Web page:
Did anyone see the World War Z scene where the zombies reach the top of a massive zombie-proof wall and start pouring over? The same thing has finally happened to Jefferson’s wall of separation between church and state. Council members in Pierce County, Washington got busted last week because they allocated taxpayer dollars to fund not one, but two evangelical missionary organizations that target public school kids for conversion.
Earlier this month, as the Pierce County Council worked to finalize their budget for the year, one member slipped in an amendment that directed $7,000 from youth violence prevention funds to Child Evangelism Fellowship, the subject of investigative journalist Katherine Stewart’s book, “The Good News Club—The Christian Right’s Stealth Assault on America’s Children.”
Over the top of the wall and into the playground.
The phrase “wall of separation” was first used in a letter that Thomas Jefferson sent to the Danbury Baptist Association in 1802. The Danbury Baptists, a minority in the newly-formed state of Connecticut, felt that their religious freedoms were being infringed by the Christian-dominated state Legislature and wrote to the President for encouragement. Jefferson reassured them:
Believing with you that religion is a matter which lies solely between man and his God, that he owes account to none other for his faith or his worship, that the legislative powers of government reach actions only, and not opinions, I contemplate with sovereign reverence that act of the whole American people which declared that their legislature should ‘make no law respecting an establishment of religion, or prohibiting the free exercise thereof,’ thus building a wall of separation between church and State.
Jefferson’s letter refers to the Free Exercise clause of the U.S. Constitution. The clearest early declaration that the U.S. government promotes no religion, at least no Christian religion, is found in the Treaty of Tripoli, an agreement to protect U.S. trade shipments from pirates in the Mediterranean. The treaty was approved unanimously by the Senate and signed by Adams in 1797.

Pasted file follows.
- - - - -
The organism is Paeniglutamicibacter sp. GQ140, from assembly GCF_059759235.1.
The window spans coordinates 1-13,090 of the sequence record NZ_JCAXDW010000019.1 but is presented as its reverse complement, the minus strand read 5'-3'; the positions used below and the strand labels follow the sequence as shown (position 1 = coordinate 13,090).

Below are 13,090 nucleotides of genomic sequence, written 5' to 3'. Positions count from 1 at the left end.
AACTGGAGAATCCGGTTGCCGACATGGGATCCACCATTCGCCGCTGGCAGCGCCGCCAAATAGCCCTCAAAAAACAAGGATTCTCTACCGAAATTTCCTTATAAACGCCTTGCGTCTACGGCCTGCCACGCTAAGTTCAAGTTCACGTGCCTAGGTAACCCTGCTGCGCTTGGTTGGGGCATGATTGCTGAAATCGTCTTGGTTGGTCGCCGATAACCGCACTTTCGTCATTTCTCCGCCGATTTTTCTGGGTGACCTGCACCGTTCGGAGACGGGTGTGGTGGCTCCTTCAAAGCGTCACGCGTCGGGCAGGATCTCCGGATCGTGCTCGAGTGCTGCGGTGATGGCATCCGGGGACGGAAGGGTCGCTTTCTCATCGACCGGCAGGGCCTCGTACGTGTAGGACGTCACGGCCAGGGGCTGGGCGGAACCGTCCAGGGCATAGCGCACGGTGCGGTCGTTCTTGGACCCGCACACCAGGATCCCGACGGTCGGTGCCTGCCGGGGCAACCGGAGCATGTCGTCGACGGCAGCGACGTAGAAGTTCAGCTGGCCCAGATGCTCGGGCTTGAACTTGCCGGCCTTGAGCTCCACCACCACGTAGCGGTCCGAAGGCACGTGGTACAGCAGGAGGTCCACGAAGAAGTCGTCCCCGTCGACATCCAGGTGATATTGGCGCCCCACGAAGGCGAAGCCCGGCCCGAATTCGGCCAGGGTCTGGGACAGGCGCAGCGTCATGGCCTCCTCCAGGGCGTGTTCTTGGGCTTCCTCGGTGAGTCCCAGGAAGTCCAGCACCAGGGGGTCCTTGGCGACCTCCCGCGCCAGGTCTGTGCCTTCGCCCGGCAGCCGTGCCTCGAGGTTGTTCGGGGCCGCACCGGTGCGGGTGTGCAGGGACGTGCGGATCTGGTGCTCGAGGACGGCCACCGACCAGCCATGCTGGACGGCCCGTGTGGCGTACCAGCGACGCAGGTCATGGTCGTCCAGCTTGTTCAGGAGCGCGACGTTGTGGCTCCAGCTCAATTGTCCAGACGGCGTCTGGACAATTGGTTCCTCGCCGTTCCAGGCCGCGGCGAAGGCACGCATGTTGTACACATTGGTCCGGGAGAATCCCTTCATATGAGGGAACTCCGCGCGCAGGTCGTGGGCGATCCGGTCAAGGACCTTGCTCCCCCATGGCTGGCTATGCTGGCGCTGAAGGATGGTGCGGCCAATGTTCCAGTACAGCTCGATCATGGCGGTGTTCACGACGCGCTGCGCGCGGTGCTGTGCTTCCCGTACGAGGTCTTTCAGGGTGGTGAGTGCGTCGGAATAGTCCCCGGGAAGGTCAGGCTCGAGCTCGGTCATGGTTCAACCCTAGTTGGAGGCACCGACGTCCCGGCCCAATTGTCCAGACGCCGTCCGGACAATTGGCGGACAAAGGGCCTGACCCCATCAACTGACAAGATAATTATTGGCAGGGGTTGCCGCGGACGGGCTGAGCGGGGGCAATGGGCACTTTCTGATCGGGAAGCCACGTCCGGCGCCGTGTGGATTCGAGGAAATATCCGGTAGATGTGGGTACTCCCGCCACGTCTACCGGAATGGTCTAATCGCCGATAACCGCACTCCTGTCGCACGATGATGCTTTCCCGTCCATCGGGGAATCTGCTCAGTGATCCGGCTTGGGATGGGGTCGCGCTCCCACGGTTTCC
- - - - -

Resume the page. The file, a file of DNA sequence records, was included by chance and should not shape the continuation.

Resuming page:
As the Government of the United States of America is not, in any sense, founded on the Christian religion — as it has in itself no character of enmity against the laws, religion, or tranquility, of Mussulmen [Muslims] — and as the said States never entered into any war or act of hostility against any Mahometan [Mohammedan] nation, it is declared by the parties that no pretext arising from religious opinions shall ever produce an interruption of the harmony existing between the two countries.
But that was before the age of zombie apocalypse.
CEF makes no bones about their mission. In 2011, I interviewed a Seattle parent, John Lederer, about CEF’s attempt to establish activities at his local school. At the time, their website proudly proclaimed, “The Gospel has been taught freely in public schools all over the world for some time. Now children in the U.S. have that opportunity, too!” Lederer sat in on the Good News Club at his school and was horrified by what he saw: